Chapter VIII: We Go from Aute (Excerpt)

The next morning we left Aute,* and traveled all 
day before coming to the place I had visited. The 
journey was extremely arduous. There were not 
horses enough to carry the sick, who went on increas- 
ing in numhers day hy day, and we knew of no cure. 
It was piteous and painful to witness our perplexity 
and distress. "We saw on our arrival how small were 
the means for advancing farther. There was not any 
where to go ; and if there had been, the people were 
unable to move forward, the greater part being ill, and 
those were few who could be on duty. I cease here 
to relate more of this, because any one may suppose 
what would occur in a country so remote and malign, 
so destitute of all resource, whereby either to live in 
it or go out of it ; but most certain assistance is in Grod, 
our Lord, on whom we never failed to place reliance. 
One thing occurred, more afflicting to us than all the 
rest, which was, that of the persons mounted, the 
greater part commenced secretly to plot, hoping to 
secure a better fate for themselves by abandoning the 
Governor and the sick, who were in a state of weak-
ness and prostration. But, as among them were many 
hidalgos and persons of gentle condition, they would 
not permit this to go on, without informing the Go- 
vernor and the officers of your Majesty; and as we 
showed them the deformity of their purpose, and 
placed before them the moment when they should 
desert their captain, and those who were ill and feeble,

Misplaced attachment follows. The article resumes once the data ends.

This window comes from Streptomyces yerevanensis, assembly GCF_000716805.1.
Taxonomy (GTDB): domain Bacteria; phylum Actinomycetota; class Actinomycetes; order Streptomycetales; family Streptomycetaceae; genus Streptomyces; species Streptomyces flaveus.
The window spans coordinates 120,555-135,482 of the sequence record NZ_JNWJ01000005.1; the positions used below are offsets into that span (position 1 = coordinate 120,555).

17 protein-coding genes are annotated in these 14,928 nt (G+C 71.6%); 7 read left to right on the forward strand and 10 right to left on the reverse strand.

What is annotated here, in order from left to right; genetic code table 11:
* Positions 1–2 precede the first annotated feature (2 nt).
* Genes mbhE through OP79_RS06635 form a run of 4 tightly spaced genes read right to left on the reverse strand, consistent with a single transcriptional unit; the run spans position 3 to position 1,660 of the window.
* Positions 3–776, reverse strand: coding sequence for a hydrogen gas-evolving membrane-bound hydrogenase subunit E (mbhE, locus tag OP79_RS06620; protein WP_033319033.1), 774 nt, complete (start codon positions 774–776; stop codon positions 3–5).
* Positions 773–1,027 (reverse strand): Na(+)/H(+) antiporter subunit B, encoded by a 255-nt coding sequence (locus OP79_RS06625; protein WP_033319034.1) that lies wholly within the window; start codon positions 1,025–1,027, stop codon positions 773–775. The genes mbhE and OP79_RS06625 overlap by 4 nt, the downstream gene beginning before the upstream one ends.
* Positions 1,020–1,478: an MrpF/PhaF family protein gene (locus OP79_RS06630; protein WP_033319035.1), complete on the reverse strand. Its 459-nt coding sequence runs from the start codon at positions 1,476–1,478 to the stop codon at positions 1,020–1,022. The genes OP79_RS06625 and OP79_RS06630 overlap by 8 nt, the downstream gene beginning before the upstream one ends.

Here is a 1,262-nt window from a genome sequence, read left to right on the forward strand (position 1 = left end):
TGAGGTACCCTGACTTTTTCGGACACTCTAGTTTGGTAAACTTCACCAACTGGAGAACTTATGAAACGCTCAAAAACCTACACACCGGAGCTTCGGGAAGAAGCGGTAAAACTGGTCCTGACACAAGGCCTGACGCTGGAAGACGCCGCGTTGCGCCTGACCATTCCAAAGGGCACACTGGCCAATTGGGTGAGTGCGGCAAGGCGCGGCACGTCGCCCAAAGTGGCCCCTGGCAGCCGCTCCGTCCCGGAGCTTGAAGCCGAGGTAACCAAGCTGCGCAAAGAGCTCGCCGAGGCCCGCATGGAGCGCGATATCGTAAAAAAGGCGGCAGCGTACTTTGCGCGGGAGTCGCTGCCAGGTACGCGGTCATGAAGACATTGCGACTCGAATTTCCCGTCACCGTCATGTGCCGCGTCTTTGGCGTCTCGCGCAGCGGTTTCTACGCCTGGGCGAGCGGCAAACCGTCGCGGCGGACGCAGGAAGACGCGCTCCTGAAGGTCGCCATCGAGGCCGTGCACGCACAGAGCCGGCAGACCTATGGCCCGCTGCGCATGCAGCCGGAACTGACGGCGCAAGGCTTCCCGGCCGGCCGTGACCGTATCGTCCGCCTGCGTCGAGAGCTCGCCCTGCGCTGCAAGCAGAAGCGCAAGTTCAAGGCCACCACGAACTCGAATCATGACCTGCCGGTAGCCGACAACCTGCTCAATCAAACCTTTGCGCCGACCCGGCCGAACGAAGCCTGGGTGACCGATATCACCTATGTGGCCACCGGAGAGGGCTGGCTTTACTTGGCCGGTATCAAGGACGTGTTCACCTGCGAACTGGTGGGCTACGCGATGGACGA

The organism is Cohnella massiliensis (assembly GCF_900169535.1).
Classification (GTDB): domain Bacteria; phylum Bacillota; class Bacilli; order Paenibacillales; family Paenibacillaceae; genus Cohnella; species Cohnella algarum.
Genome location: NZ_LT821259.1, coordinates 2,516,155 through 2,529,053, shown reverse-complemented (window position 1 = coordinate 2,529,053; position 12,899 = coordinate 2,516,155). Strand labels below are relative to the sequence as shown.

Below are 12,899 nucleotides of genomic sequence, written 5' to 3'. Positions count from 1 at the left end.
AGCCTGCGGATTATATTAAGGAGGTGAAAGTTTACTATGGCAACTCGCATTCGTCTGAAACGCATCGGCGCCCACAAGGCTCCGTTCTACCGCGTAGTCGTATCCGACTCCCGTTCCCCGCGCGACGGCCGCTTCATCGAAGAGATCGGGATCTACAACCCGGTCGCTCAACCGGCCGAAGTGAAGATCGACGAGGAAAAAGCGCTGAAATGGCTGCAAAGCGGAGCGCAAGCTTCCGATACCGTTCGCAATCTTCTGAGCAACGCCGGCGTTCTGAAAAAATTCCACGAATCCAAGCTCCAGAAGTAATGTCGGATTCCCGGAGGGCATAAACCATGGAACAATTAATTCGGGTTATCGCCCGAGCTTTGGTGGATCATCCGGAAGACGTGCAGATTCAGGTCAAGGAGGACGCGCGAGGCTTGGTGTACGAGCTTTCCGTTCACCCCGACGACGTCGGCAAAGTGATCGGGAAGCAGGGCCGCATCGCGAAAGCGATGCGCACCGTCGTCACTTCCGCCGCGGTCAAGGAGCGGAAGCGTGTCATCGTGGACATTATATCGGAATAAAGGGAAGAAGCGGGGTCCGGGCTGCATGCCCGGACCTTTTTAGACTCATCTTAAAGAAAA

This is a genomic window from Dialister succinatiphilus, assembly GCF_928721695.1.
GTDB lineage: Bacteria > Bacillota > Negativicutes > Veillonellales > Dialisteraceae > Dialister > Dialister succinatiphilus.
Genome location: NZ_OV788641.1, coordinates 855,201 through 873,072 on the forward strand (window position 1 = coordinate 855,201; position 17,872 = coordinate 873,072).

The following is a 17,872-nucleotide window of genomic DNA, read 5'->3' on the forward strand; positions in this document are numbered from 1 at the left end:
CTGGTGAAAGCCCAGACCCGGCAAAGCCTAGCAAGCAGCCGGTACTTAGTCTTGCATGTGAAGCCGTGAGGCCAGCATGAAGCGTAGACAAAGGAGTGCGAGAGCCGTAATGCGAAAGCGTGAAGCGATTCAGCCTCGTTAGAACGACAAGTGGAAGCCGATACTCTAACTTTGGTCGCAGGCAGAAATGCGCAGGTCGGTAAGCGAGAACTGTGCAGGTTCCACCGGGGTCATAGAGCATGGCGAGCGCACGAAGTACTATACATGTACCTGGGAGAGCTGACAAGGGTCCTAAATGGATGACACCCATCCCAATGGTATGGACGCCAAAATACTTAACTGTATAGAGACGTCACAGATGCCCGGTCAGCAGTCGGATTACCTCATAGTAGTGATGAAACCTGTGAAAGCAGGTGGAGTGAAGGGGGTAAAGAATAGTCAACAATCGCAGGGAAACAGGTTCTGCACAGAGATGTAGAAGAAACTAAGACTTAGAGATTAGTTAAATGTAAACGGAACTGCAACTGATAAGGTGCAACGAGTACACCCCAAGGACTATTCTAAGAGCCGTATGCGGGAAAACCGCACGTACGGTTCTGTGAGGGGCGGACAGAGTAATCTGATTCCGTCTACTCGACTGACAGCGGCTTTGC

and above all the disobedience to the orders of your 
Majesty, they determined to remain, and that whatever 
might happen to one should be the lot of all, without 
any forsaking the rest.
After the accomplishment of this, the Governor 
called them all to him, and of each apart he asked 
advice as to what he should do to get out of a country 
so miserable, and seek that assistance elsewhere 
which could not here be found, a third part of the 
people being very sick, and the number increasing 
every hour; for we regarded it as certain that we 
should all become so, and could pass out of it only 
through death, which from its coming in such a place 
was to us all the more terrible. These, with many 
other embarrassments being considered, and entertain- 
ing many plans, we coincided in one great project, 
extremely difficult to put in operation, and that was to 
build vessels in which we might go away. This ap- 
peared impossible to every one : we knew not how to 
construct, nor were there tools, nor iron, nor forge, 
nor tow, nor resin, nor rigging; finally, no one thing 
of so many that are necessary, nor any man who had 
a knowledge of their manufacture; and, above all,
there -was nothing to eat, while building, for those who 
should labor...
Before we embarked there died more than forty 
men of disease and hunger, without enumerating those 
destroyed by the Indians. By the twenty-second of 
the month of September,* the horses had been con- 
sumed, one only remaining ; and on that day we em- 
barked in the following order : In the boat of the 
Governor went forty-nine men ; in another, which he 
gave to the Comptroller and the Commissary, went as 
many others ; the third, he gave to Captain Alonzo del 
Castillo and Andres Dorantes, with forty-eight men; 
and another he gave to two captains, Tellez and Pena^ 
losa, with forty-seven men. The last was given to the 
Assessor and myself, with forty-nine men. After the 
provisions and clothes had been taken in, not over a 
span of the gunwales remained above water ; and more 
than this, the boats were so crowded that we could not 
move : so much can necessity do, which drove us to 
hazard our hves in this manner, running into a turbu- 
lent sea, not a single one who went, having a know- 
ledge of navigation.

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